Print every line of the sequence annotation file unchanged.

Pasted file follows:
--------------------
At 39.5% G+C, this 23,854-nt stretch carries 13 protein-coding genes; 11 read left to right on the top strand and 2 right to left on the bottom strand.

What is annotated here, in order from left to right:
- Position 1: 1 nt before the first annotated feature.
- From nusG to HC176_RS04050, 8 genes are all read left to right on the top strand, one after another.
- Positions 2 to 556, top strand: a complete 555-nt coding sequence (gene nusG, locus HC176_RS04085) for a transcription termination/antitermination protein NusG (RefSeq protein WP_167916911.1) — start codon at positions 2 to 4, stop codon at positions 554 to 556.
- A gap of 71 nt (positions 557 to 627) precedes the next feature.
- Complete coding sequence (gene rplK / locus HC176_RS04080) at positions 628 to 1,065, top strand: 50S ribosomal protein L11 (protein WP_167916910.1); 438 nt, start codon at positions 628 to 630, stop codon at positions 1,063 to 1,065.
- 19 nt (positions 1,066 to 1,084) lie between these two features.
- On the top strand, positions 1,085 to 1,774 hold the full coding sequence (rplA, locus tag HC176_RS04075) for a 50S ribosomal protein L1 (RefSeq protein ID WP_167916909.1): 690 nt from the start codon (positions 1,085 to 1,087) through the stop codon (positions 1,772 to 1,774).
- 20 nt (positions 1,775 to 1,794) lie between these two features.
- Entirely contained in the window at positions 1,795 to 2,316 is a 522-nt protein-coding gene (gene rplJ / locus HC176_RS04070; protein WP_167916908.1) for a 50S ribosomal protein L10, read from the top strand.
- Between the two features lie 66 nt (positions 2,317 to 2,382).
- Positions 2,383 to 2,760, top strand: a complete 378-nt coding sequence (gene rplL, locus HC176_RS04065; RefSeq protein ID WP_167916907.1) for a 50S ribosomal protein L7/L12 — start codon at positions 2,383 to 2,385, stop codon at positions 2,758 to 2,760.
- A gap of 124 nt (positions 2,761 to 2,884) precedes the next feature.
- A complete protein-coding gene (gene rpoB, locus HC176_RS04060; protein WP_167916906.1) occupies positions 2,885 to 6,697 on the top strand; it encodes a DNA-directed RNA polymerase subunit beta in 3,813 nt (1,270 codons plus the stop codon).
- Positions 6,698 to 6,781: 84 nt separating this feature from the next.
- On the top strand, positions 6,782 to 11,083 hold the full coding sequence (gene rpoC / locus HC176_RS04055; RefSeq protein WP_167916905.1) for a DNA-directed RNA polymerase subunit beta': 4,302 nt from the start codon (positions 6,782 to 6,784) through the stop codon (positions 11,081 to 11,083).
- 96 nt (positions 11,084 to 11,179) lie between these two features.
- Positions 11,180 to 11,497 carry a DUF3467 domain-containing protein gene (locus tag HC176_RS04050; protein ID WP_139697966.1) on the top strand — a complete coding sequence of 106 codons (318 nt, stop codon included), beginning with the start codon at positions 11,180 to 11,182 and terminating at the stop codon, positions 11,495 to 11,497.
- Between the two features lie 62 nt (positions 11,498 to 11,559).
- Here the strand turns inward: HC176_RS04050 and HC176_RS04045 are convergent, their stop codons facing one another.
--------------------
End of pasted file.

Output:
At 39.5% G+C, this 23,854-nt stretch carries 13 protein-coding genes; 11 read left to right on the top strand and 2 right to left on the bottom strand.

What is annotated here, in order from left to right:
- Position 1: 1 nt before the first annotated feature.
- From nusG to HC176_RS04050, 8 genes are all read left to right on the top strand, one after another.
- Positions 2 to 556, top strand: a complete 555-nt coding sequence (gene nusG, locus HC176_RS04085) for a transcription termination/antitermination protein NusG (RefSeq protein WP_167916911.1) — start codon at positions 2 to 4, stop codon at positions 554 to 556.
- A gap of 71 nt (positions 557 to 627) precedes the next feature.
- Complete coding sequence (gene rplK / locus HC176_RS04080) at positions 628 to 1,065, top strand: 50S ribosomal protein L11 (protein WP_167916910.1); 438 nt, start codon at positions 628 to 630, stop codon at positions 1,063 to 1,065.
- 19 nt (positions 1,066 to 1,084) lie between these two features.
- On the top strand, positions 1,085 to 1,774 hold the full coding sequence (rplA, locus tag HC176_RS04075) for a 50S ribosomal protein L1 (RefSeq protein ID WP_167916909.1): 690 nt from the start codon (positions 1,085 to 1,087) through the stop codon (positions 1,772 to 1,774).
- 20 nt (positions 1,775 to 1,794) lie between these two features.
- Entirely contained in the window at positions 1,795 to 2,316 is a 522-nt protein-coding gene (gene rplJ / locus HC176_RS04070; protein WP_167916908.1) for a 50S ribosomal protein L10, read from the top strand.
- Between the two features lie 66 nt (positions 2,317 to 2,382).
- Positions 2,383 to 2,760, top strand: a complete 378-nt coding sequence (gene rplL, locus HC176_RS04065; RefSeq protein ID WP_167916907.1) for a 50S ribosomal protein L7/L12 — start codon at positions 2,383 to 2,385, stop codon at positions 2,758 to 2,760.
- A gap of 124 nt (positions 2,761 to 2,884) precedes the next feature.
- A complete protein-coding gene (gene rpoB, locus HC176_RS04060; protein WP_167916906.1) occupies positions 2,885 to 6,697 on the top strand; it encodes a DNA-directed RNA polymerase subunit beta in 3,813 nt (1,270 codons plus the stop codon).
- Positions 6,698 to 6,781: 84 nt separating this feature from the next.
- On the top strand, positions 6,782 to 11,083 hold the full coding sequence (gene rpoC / locus HC176_RS04055; RefSeq protein WP_167916905.1) for a DNA-directed RNA polymerase subunit beta': 4,302 nt from the start codon (positions 6,782 to 6,784) through the stop codon (positions 11,081 to 11,083).
- 96 nt (positions 11,084 to 11,179) lie between these two features.
- Positions 11,180 to 11,497 carry a DUF3467 domain-containing protein gene (locus tag HC176_RS04050; protein ID WP_139697966.1) on the top strand — a complete coding sequence of 106 codons (318 nt, stop codon included), beginning with the start codon at positions 11,180 to 11,182 and terminating at the stop codon, positions 11,495 to 11,497.
- Between the two features lie 62 nt (positions 11,498 to 11,559).
- Here the strand turns inward: HC176_RS04050 and HC176_RS04045 are convergent, their stop codons facing one another.